ATTENTION, READERS in the 28 EUROPEAN VAT COUNTRIES: Because of the new VAT law, you probably can't order books direct from my site now. But that's okay -- just go to my Smashwords author page.
You can order PDFs (as well as all the other ebook formats) from there.

Sunday, December 31, 2017

Stan Utley on Finding the "Right" Swing Thought

For my final post of 2017 I'm turning to short game guru Stan Utley. Stan is probably as well-known as Dave Pelz but Stan offers more than just short game help. And in his book The Art of the Swing he has as much to say about the full swing as about the short game and putting.

Stan Utley

Many of my final posts this year have talked about playing by feel. In this short section from a chapter called The Book of Feels Stan has some good advice on how to choose a suitable swing thought to achieve that feel you're looking for... and why you may need to change those swing thoughts from day to day.
The full swing obviously has more moving parts -- which makes having a simple swing thought or feel both harder and more important. It's easy to get swamped with mechanical thoughts when you're on the range or out on the golf course. Head down, full turn, shift the weight, release club, full finish, balance. There are dozens of feel "code words" in golf.

Picking the right feel to go with at a given time is a two-pronged process. First, you have to uncover what swing thoughts or feels are actually productive for you. Which ones work? Second, it's not necessarily as simple as picking something from a list of perfect form elements or swing mechanics. As we've been talking about for half a book now, holding the club the right way or having it in a certain position at a certain time doesn't mean the swing holds together as a coherent whole.

The goal is to choose a swing thought or feel that gets your body (and the club) to do what you want it to do. Sometimes the feel or thought runs counter to physics -- and to what you actually do. For example, I've heard a teacher give a student a lesson and tell him to swing the driver back without letting the clubhead get behind him. That's almost physically impossible to do, of course. But the thought of it -- the feel that the teacher gave him -- caused the player to stop pulling the clubhead to the inside on the takeaway. The player's feel wasn't technically "accurate," but it got him doing what he should be doing.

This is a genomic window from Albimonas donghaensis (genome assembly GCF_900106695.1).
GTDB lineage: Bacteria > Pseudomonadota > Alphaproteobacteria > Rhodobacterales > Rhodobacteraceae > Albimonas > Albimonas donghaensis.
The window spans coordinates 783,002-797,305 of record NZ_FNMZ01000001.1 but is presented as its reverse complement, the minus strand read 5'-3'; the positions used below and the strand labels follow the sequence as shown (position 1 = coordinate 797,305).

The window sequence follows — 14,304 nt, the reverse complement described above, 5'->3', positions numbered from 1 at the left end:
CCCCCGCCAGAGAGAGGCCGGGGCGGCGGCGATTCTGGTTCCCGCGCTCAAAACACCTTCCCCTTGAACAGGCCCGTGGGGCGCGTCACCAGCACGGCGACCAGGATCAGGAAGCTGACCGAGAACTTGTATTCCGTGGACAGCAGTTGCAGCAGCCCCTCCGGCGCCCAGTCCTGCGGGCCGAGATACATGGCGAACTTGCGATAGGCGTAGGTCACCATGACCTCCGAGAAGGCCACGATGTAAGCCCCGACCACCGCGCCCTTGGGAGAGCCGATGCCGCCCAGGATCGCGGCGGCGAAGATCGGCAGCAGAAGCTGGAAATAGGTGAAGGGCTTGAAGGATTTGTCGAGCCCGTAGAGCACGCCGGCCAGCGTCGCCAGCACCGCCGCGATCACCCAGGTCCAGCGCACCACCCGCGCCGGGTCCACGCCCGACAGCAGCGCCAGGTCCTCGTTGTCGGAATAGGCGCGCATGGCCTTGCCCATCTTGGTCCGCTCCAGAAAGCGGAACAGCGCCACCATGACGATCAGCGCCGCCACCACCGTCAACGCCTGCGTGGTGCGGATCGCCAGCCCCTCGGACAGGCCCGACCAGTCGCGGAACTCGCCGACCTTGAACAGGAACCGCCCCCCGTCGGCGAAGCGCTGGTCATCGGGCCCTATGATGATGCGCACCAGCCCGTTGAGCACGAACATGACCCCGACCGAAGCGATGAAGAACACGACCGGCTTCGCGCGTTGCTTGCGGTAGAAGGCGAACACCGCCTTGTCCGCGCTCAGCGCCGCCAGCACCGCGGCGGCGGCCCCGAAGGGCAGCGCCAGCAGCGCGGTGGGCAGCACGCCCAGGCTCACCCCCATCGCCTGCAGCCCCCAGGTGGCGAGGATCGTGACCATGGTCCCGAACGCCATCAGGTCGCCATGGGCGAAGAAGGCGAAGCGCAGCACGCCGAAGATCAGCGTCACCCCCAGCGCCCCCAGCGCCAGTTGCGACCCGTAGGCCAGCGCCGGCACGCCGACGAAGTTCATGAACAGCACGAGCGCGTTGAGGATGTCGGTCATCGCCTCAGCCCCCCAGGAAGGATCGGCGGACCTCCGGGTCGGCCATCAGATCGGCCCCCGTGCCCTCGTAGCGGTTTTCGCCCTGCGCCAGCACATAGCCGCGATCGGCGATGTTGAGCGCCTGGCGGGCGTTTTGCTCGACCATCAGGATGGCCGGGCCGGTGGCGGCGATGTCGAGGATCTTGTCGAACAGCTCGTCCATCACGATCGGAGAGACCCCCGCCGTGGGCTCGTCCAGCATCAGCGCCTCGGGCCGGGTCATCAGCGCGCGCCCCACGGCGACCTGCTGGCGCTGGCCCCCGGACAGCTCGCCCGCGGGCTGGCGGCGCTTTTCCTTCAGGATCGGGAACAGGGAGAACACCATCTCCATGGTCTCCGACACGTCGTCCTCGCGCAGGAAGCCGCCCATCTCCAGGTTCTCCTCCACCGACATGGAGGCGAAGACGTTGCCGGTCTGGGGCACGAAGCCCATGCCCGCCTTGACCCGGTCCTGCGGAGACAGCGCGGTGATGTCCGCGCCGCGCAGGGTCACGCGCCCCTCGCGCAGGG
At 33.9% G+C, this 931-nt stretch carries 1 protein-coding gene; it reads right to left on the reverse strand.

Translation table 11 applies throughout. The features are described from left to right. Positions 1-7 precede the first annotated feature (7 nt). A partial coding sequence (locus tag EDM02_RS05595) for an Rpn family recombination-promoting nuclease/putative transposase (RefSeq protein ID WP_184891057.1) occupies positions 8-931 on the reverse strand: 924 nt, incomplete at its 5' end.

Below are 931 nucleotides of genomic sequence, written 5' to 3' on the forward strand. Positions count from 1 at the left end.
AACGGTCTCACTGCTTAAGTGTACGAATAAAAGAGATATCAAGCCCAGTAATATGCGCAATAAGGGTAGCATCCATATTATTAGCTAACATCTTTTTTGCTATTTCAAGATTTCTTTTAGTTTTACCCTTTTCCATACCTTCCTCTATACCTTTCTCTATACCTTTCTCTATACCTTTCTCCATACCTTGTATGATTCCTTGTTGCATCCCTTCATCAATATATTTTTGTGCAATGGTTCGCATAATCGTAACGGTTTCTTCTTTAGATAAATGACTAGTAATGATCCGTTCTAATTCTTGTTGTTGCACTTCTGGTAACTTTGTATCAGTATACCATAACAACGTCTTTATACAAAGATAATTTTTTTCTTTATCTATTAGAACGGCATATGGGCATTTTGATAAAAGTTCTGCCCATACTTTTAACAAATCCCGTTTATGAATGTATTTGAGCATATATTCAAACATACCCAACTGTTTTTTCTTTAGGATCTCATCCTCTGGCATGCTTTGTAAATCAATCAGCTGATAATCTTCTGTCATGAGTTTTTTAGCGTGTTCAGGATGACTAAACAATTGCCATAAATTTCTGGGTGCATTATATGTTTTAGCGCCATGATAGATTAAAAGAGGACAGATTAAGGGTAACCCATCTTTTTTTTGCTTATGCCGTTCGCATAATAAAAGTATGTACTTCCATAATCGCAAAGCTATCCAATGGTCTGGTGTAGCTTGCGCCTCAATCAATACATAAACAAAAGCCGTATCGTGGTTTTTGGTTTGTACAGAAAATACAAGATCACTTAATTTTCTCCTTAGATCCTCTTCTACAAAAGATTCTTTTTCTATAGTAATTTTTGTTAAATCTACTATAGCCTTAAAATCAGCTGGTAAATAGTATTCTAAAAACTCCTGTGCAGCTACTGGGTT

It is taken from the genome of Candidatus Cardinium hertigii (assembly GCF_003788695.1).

How do you find a feel that works? Try a lot of them. Try to determine if you're a player who responds more to watching somebody else and copying, or to hearing a description, or to having a teacher actually put his or her hands on you to make a certain move. However you respond best, pick that train of thought and hit balls and play practice rounds while incorporating a single feel or swing thought into your pre-shot routine. All of the various swing mechanics and form elements we've been talking about are important, but your brain just can't synthesize all those thoughts at once a millisecond before you start your swing. Picking one -- one that has the most positive impact on your sequencing that day -- is the most profitable move. [p83-84]
One particular thing Stan says here is really important -- namely, that the swing thought or feel that works best for you may not be technically correct. The goal of a swing thought isn't to appeal to your logical mind. Rather, swing thoughts are a form of shorthand for movements that defy easy description. Think of it as a mnemonic device for your muscles, if you will -- a neuro-muscular anagram that condenses a lot of info down to a single nonverbal word. (You use the verbal equivalents all the time when you tweet, like lol or the more emphatic rotflmao.)

You see pros do this all the time. The cameras show up on the range and the analysts note that the pro is making a small move that makes no mechanical sense on its own. Then the pro stretches it out to a half swing and the analysts can't see anything that looks like the small move at all. That's because the pro was after a feel, not a swing mechanic.

As we move into the new year, Stan Utley's advice can help you choose better swing thoughts to take out onto the course -- and hopefully, onto your scorecard as well.

1 comment:

  1. I love watching golf and have a little experience of the game as well. It was really nice to hear his thoughts about the game and indeed his expertise in the game and the perfection in mastering the swing is brilliant.